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Penguins earn another shot at Lord Stanley

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Traveling by Jeep, boat and foot, Tribune-Review investigative reporter Carl Prine and photojournalist Justin Merriman covered nearly 2,000 miles over two months along the border with Mexico to report on coyotes — the human traffickers who bring illegal immigrants into the United States. Most are Americans working for money and/or drugs. This series reports how their operations have a major impact on life for residents and the environment along the border — and beyond.

Wednesday, May 27, 2009
 

RALEIGH, N.C. — Stunned?

"No, I wouldn't say so," Penguins winger Craig Adams said Tuesday night after his empty-net goal flipped the electrocution switch on his former team, the Carolina Hurricanes, in the Eastern Conference final.

"I've been in that situation. You go to the Stanley Cup final ... and the next year you struggle because you forget what it takes to win."

They've remembered.

With their 30th win in 42 games under coach Dan Bylsma, the Penguins are again bound for the Stanley Cup final. They wrapped a convincing four-game sweep of the Hurricanes with a 4-1 victory at RBC Center.

Not lost in the details of this win — goalie Marc-Andre Fleury's 30 saves and wingers Ruslan Fedotenko, Max Talbot, Bill Guerin and Adams answering an opening goal by Carolina center Eric Staal — was what it means.

"We have another opportunity," Penguins center and captain Sidney Crosby said of the chance to return the Cup to Pittsburgh for a third time.

By winning for the eighth time in nine games to claim this best-of-seven series, 4-0, the Penguins became the first NHL team since the 1984 Edmonton Oilers to reach the Cup final after losing in it the previous season.

If the defending champion Detroit Red Wings beat the Chicago Blackhawks at home tonight to end their Western Conference final series, a Cup final rematch — the likelihood of which Penguins center Jordan Staal admitted last night seemed bleak just three months ago — will likely open this weekend with Games 1 and 2 at Joe Louis Arena.

Few Penguins players would admit to craving another shot at the Red Wings, who raised the Cup on Mellon Arena ice last season.

However, as center Max Talbot said last night from a dressing room full with satisfied — though hardly content — teammates, "We're back, and we'll be ready for whoever we play."

Hurricanes winger Scott Walker sensed determination from the Penguins in a series in which they outscored Carolina, 20-9.

"You can tell they were there last year and they want a chance to do it again," he said. "I wouldn't really want to be facing them if I'm one of the other two teams. They're playing at a real high level right now. I think that year experience has definitely given them a lot of confidence."

Besting the modern-day dynastic Red Wings — four Cup titles since 1997 — or the burgeoning-power Blackhawks may prove no greater challenge to these Penguins than did qualifying for the Stanley Cup playoffs.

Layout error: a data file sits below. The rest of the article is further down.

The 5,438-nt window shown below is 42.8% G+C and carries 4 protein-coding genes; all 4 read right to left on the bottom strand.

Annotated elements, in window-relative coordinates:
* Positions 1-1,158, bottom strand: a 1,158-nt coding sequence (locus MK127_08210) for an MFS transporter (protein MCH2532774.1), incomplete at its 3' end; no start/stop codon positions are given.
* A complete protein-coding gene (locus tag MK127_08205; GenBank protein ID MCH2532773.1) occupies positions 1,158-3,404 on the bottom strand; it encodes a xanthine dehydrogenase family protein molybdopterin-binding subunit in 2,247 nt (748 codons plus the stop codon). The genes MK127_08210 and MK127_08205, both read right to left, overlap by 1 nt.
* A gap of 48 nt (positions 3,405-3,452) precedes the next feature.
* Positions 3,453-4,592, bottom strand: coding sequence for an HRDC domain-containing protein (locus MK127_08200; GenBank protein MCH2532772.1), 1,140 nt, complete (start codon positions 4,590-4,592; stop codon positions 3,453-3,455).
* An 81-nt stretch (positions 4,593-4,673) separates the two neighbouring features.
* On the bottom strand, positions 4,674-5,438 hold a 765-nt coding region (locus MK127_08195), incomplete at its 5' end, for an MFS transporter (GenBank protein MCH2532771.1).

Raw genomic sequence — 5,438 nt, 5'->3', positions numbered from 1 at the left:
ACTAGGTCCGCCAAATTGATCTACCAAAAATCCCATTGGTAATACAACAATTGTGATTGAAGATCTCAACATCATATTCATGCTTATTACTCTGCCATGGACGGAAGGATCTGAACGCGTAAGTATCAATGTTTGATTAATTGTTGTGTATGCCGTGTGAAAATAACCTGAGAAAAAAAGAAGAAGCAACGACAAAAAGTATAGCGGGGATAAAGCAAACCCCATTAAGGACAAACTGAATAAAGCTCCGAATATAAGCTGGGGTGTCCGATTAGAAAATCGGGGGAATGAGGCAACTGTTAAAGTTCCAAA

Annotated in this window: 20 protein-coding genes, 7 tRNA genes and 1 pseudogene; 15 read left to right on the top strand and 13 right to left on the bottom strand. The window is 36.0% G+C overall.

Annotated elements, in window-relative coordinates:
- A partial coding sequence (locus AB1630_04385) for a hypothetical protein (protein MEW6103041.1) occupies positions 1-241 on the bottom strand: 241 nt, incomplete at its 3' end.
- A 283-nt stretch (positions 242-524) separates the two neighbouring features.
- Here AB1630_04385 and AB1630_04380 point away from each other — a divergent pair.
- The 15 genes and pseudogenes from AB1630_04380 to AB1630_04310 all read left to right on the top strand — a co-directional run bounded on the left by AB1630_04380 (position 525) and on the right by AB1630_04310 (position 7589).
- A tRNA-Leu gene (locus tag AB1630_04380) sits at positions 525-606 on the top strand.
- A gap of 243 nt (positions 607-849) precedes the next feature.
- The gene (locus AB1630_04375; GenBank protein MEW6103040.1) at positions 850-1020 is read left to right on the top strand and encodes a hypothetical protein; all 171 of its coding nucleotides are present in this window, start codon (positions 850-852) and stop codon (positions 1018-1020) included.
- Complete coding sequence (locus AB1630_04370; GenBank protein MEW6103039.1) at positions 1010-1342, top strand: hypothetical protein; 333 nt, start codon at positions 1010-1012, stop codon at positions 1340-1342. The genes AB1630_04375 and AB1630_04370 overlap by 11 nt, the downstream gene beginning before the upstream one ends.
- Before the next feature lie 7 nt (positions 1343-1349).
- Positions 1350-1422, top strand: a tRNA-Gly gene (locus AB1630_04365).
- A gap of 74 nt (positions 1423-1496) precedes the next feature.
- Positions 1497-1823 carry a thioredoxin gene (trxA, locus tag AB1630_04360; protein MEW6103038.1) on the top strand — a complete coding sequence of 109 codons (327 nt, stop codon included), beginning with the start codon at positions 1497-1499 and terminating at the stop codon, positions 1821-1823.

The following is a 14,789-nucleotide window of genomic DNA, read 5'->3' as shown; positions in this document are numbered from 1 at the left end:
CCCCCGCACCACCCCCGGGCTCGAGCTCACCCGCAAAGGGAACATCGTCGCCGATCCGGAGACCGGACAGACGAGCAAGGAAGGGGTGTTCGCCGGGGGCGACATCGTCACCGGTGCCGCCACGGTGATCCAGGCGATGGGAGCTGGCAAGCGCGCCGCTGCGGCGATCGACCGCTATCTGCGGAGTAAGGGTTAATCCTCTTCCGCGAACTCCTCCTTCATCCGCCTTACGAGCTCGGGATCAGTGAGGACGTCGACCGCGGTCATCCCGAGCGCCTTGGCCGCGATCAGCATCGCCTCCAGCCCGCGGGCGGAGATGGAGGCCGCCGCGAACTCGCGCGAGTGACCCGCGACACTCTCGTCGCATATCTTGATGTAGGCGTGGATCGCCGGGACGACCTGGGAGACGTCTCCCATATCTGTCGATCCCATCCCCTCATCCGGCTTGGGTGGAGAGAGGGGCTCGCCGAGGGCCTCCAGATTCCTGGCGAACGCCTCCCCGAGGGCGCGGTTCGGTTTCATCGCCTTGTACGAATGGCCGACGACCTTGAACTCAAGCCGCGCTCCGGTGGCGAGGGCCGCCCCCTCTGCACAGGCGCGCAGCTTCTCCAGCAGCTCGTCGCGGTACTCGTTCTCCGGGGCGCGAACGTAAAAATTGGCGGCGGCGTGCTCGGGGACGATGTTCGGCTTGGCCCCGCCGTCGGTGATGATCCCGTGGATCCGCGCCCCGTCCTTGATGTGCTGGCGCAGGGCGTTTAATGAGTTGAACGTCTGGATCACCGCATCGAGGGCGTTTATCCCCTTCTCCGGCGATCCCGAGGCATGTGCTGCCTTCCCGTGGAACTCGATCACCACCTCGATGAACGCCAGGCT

Fleury described his club's regular season as having "some ups and downs."

At one point, retirement savings appeared more stable than the Penguins' playoff chances.

They were 10th in the East, five points from the final playoff spot, when first-year coach Bylsma — coaching in the American Hockey League when the season began — replaced Michel Therrien on Feb. 15.

Bylsma, then on an interim basis, instituted an up-tempo style to make better use of skill possessed by Crosby; would-be league scoring champion Evgeni Malkin; and the likes of puck-moving defensemen Sergei Gonchar, who had recently returned from a 56-game absence because of a left-shoulder injury; and Kris Letang.

He also steered the Penguins on an improbable 18-3-4 march that gained them home-ice advantage in the first playoff round, and a No. 4 seed that afforded them the same advantage in this series against sixth-seed Carolina.

A couple of acquisitions by general manager Ray Shero on March 4 — veteran wingers Guerin and Adams, who have combined for 10 playoff goals — and the Penguins, Staal said, "felt like a different team."

Or, as Talbot put it, "like ourselves again."

They opened the playoffs with a tough six-game victory against Philadelphia and outlasted reigning league MVP Alex Ovechkin's Washington club in seven second-round games.

The Hurricanes boasted many players from a team that won the Cup in 2006, including goalie Cam Ward, who was undefeated in six playoff series.

But they never really had a chance.

"We've got a pretty special group of guys here," Guerin said.

That group senses a special opportunity to makes itself immortal in this sport's history.

"We feel like this group in this dressing room still has a lot to prove yet," winger Matt Cooke said. "Yeah, we're back in the Stanley Cup final, but we're not done.

"We have a lot to accomplish yet."

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